Unsurprisingly, the new rule is being widely panned. As an editorial for the Kansas City Star summarized, “It was devised with no input from faculty members, and it shows. In giving university leaders the authority to discipline or terminate even tenured professors for vague, subjective offenses, the regents have set up a chilling environment that runs contrary to the ideal of academic.” In other words, what would be bad for the university’s image could be interpreted so broadly to fire just about anyone. Pretty tragic for fields that require critical thinking about some of society’s most controversial subjects.

For more on the original incident that sparked the perceived need for this policy, watch the following video:

Discussion Questions:

1.  How might professors use social media inappropriately in a way that hurts a university’s image?

2.  Is the new Kansas rule a violation of free speech? Why, or why not?

3.  How could the new Kansas rule lead to a possible violation of free speech in the future?

Werner Herzog PSA makes most vivid appeal yet on texting-and-driving August 24, 2013

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There is a new public service announcement spreading on the internet. It’s horribly depressing. It may be amazingly effective. Documentary film maker Werner Herzog (you may remember him as the genius behind Grizzly Man) decided to take a stab at convincing drivers to put down their phones. Because he felt that a 30 second ad wouldn’t be enough for the narratives he wanted to share, he was granted 35 minutes, sponsored by AT&T, Verizon, Spring, and T-Mobile. Werner follows four stories of victims of accidents involving texting, and even the drivers who killed others while paying too much attention to their phones. As Gabriel Beltrone of Ad Week wrote:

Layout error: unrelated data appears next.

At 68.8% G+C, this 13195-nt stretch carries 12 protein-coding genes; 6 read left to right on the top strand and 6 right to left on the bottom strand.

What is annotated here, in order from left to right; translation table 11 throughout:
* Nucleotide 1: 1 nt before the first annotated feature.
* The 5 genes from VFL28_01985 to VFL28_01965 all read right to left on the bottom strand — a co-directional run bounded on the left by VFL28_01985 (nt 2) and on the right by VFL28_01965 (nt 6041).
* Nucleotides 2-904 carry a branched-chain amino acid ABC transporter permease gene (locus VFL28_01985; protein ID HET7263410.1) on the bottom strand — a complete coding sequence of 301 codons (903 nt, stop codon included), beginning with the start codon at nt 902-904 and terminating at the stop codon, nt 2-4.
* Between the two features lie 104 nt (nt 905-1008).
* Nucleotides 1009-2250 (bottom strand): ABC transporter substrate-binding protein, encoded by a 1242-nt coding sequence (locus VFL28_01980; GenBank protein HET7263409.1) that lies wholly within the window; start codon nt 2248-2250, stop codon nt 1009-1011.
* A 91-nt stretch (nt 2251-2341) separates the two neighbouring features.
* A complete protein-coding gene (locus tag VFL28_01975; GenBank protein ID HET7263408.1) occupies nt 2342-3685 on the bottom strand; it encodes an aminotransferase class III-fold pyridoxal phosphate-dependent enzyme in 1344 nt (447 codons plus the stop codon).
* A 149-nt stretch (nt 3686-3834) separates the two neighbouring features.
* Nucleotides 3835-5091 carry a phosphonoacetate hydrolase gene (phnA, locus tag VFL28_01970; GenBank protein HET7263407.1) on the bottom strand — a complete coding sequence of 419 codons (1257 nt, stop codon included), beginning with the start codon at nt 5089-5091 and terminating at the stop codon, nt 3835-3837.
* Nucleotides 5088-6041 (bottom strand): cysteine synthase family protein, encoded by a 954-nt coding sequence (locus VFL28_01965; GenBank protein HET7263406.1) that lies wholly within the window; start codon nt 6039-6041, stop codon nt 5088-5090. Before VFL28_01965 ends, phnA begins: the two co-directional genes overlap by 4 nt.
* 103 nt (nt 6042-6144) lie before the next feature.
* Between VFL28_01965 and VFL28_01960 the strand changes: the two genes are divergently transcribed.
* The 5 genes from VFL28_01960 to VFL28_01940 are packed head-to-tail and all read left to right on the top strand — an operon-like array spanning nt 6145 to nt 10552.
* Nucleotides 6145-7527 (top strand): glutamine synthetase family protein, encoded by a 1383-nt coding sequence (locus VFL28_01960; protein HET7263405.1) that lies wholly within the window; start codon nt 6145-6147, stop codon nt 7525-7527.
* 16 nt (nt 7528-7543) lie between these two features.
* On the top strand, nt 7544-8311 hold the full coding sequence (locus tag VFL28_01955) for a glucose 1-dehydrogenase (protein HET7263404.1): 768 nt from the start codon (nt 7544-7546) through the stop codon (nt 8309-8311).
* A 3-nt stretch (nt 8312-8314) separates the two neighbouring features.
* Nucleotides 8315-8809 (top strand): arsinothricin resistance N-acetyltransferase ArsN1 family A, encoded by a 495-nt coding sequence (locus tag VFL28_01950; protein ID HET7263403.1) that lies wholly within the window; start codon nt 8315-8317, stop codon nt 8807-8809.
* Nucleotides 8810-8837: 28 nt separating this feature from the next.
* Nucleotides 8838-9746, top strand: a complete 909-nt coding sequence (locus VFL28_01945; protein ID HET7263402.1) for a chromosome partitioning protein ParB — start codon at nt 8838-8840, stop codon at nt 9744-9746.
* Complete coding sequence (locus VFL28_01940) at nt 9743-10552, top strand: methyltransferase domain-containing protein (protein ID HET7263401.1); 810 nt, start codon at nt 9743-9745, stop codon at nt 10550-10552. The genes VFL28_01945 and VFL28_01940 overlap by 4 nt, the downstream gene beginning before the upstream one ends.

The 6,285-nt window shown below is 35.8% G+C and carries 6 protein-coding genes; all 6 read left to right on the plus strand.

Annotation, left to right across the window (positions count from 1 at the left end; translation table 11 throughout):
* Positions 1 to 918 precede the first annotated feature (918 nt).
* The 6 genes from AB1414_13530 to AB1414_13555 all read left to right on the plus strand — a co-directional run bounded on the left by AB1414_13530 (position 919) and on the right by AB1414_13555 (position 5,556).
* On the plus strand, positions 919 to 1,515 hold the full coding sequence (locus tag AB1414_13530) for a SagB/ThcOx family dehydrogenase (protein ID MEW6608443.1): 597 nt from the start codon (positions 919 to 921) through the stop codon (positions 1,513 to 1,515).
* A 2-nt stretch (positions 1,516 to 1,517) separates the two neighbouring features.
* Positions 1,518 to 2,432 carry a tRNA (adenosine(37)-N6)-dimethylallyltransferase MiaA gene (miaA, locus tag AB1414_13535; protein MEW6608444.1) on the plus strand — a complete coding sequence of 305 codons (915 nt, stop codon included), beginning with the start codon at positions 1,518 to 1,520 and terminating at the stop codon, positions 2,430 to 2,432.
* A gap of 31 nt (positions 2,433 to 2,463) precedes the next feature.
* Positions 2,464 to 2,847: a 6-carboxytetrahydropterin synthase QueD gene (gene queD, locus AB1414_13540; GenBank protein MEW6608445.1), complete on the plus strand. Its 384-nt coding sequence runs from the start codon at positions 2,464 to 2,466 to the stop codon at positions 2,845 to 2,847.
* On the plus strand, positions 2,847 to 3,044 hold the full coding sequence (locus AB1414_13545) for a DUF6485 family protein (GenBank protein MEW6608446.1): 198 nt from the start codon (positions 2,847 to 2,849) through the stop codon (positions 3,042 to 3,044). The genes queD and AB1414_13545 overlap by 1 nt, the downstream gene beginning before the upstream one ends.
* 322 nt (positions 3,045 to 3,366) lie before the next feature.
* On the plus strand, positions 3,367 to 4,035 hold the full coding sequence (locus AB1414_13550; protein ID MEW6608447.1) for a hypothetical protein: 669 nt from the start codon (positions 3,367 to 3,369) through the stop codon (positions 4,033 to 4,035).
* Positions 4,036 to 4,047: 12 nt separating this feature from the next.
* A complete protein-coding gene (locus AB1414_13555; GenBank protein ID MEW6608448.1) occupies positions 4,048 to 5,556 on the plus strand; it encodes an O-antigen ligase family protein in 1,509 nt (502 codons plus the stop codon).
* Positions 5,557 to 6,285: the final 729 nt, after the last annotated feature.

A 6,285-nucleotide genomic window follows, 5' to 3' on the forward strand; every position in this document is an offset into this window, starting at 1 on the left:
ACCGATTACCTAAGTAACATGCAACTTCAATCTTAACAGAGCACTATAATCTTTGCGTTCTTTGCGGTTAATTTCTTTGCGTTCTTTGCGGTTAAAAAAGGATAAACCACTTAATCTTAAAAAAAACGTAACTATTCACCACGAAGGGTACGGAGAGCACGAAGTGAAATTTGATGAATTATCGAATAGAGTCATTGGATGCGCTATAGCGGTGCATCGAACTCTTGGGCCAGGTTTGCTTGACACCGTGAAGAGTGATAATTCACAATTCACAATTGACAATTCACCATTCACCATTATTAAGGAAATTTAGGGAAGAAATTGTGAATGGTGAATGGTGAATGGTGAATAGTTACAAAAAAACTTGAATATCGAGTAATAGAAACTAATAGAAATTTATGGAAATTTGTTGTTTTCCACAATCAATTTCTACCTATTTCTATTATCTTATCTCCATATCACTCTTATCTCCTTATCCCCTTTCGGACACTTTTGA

“It may be cynical to say so, but a key part of what makes the documentary so effective is that it’s not just playing to the pity, or morality, of the audience. On some level, it’s appealing to selfishness. The victims may be relatable, but so are the drivers—they’re just regular guys, like you—the film actually is appealing to the viewer’s ego. Hitting someone won’t just ruin their lives and the lives of their loved ones. It will ruin yours.”

The PSA has been a huge success so far, garnering more than 1.75 million views on YouTube in just a few weeks. With social media bouncing the video all over the  internet, there’s a plan to show a 12 minute version of the PSA in over 40,000 high schools.

To see the longer version of the PSA, see the following video:

Discussion Questions:

1.  Is there really a lack of awareness about the dangers of texting and driving?

2.  Assuming that so many people know that texting and driving is dangerous, why is there still such a widespread problem?

3.  How does the Werner Herzog PSA persuade audiences to commit to leaving a phone alone while behind the wheel?